Sex Workers Anonymous
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We constantly receive requests from professionals like therapists, clergy, counselors, etc., on what information we can provide them in order for them to be more effective at assisting sex workers heal. 

University students and the media are also always asking us to provide them with more information on sex work to help them understand our unique set of problems we encounter upon quitting. 

For this reason, while we don't express any opinions on outside issues, or endorse or condemn anything outside SWA, we are providing a list of materials that we feel might be informative and useful.

You wouldn't think of helping an alcoholic recover without an Alcoholics Anonymous Big Book, so it would seem common sense to have our recovery text in hand.  

Sex Workers Anonymous Recovery Text

Information on SWA's Founder

For SWA, our members sometimes deal with a unique set of problems when they come to us for help.  Most addictions like alcoholism, drug addiction, or eating disorders - do not happen with someone pointing a gun at them to act out, or things like threatening to kill their children if they don't act out and/or return home to the abusers.  

Not all sex workers obviously are working or have worked in commercial sex work against their will - but the fact remains that some have been forced physically or by emotional blackmail to work in the industry.  This causes many who come to SWA for help to have problems that we still need to address besides the simple quitting of sex work in order for them to find recovery.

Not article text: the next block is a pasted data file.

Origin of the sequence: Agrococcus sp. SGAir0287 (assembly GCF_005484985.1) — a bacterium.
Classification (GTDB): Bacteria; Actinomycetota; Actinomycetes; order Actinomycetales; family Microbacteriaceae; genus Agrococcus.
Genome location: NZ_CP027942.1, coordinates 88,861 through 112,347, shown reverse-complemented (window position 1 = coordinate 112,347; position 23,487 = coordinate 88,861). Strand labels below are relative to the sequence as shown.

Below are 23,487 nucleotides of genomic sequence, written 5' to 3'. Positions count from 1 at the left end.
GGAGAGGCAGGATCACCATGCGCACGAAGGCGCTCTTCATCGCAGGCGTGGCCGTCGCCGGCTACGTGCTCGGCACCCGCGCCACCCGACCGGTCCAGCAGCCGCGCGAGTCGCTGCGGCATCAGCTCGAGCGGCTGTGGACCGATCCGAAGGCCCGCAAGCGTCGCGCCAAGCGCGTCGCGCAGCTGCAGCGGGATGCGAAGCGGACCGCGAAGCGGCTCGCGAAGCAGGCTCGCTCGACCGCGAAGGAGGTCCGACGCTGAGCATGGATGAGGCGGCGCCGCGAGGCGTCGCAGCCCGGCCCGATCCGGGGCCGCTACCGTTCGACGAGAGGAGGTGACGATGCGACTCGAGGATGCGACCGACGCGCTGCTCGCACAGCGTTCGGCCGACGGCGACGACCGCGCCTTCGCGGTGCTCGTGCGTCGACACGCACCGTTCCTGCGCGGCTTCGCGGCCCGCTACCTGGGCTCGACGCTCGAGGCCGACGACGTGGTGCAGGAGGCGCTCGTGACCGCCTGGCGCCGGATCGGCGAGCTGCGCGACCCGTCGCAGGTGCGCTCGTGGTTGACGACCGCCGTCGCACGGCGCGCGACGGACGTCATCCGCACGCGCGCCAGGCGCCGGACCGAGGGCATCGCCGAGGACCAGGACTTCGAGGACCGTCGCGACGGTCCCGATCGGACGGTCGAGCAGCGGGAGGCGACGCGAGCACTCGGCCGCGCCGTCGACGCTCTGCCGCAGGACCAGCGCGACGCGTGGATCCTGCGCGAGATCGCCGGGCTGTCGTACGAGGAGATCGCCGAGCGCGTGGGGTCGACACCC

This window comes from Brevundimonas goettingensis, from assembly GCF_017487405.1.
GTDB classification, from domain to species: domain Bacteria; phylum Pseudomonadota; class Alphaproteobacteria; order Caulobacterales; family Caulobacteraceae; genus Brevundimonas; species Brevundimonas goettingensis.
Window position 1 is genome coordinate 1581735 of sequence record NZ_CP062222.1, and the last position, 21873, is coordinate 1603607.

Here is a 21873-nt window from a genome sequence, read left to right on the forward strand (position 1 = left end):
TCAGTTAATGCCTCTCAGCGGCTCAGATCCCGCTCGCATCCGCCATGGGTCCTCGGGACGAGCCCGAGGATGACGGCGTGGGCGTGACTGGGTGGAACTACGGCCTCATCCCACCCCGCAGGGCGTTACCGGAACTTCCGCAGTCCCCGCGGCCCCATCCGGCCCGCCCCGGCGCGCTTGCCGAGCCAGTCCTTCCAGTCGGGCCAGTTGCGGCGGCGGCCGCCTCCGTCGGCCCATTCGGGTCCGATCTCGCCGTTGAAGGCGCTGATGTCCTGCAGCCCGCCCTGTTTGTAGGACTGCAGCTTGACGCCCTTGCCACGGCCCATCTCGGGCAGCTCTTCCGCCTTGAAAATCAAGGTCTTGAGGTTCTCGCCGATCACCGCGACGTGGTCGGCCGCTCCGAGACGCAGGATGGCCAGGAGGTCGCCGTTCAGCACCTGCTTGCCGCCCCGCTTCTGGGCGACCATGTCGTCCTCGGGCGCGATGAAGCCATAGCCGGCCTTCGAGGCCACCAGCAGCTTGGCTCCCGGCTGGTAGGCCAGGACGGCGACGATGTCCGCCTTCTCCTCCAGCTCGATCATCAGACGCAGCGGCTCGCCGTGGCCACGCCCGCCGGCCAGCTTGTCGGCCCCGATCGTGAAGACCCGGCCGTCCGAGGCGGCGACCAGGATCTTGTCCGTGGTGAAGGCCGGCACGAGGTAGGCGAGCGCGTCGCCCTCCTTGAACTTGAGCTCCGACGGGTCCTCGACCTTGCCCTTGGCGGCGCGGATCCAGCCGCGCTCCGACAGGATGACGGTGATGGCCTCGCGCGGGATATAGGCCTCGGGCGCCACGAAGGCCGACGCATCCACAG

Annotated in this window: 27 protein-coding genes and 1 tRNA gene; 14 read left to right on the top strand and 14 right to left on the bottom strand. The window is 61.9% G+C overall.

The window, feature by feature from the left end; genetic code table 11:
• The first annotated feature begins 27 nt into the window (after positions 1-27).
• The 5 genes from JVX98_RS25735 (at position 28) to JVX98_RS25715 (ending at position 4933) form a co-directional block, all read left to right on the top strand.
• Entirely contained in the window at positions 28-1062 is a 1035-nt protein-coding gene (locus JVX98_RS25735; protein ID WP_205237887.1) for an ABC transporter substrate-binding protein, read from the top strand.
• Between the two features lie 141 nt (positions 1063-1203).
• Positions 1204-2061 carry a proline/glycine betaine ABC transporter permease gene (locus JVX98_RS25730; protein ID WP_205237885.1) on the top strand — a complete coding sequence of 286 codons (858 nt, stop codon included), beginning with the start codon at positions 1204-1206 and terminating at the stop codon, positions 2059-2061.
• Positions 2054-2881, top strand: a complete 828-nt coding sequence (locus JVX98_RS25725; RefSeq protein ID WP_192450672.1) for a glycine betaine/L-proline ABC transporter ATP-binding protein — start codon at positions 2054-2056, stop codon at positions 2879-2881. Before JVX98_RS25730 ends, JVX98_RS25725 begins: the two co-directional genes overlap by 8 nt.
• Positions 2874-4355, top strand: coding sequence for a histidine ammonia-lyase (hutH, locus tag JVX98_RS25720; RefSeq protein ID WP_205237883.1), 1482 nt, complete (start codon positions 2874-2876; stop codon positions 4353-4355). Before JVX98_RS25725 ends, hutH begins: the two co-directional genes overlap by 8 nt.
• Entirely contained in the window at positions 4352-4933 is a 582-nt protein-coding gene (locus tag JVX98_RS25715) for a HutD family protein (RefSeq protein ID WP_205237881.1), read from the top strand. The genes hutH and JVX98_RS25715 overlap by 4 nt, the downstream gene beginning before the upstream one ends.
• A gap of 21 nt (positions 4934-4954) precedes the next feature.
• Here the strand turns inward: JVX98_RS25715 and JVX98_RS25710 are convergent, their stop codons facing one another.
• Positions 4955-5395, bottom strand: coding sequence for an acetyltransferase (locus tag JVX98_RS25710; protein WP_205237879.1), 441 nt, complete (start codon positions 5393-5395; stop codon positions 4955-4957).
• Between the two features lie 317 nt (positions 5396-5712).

Many come to us suffering from extreme forms of Post-Traumatic Stress Disorder.  The biggest problem is that in the treatment of PTSD - many sex workers do not feel comfortable talking about their experiences openly with anyone, let alone a professional for treatment of PTSD.  We have found this book extremely useful for professionals dealing with PTSD in sex workers - and especially find it the most useful for us because the research was done on PTSD in sex workers specifically.  Click on this button to reach Amazon for more information.

We have been questioned many times about why we feel that pimps can be just as "addicted" and damaged by the sex industry as females because of the common stereotype that these men are only predators - and not sometimes victims themselves.  This DVD documentary shows interviews with real pimps where one man kind of sums it all up when he says that old pimps either "die young, go crazy, or kill themselves".  Another talks about he can't take his mind off the guilt he feels over one of this "girls" who was murdered after he sent her out on the streets.  See how Bishop Don Magic Juan tries to quit pimping so he can start a ministry - only to become sucked back into the "life" - just like any alcoholic on a relapse.

While many in sex work are there voluntarily - we can't ignore that others are in sex work against their will.  Lately we've been getting a lot of questions about the connection between sex work and "white slavery" because of some new legislation being considered. We have found this book to be very informative about this subject - and that this is not just a problem in the USA.

Many have asked us why we include men in our fellowship.  Not only as pimps - but also as sex workers who have a desire to quit or find healing after having done so.  Our Recovery Text includes stories from men that belong to our fellowship, but some have asked us to include reading on a male prostitute/porn worker who also talks about how one can be suffering emotional pain from this industry - but not really feel they are "addicted".  This is a very good first hand book from a man that explores these issues.

We also receive a lot of requests for information on HIV/AIDS and sex workers.  This is recent publication on studies with sex workers.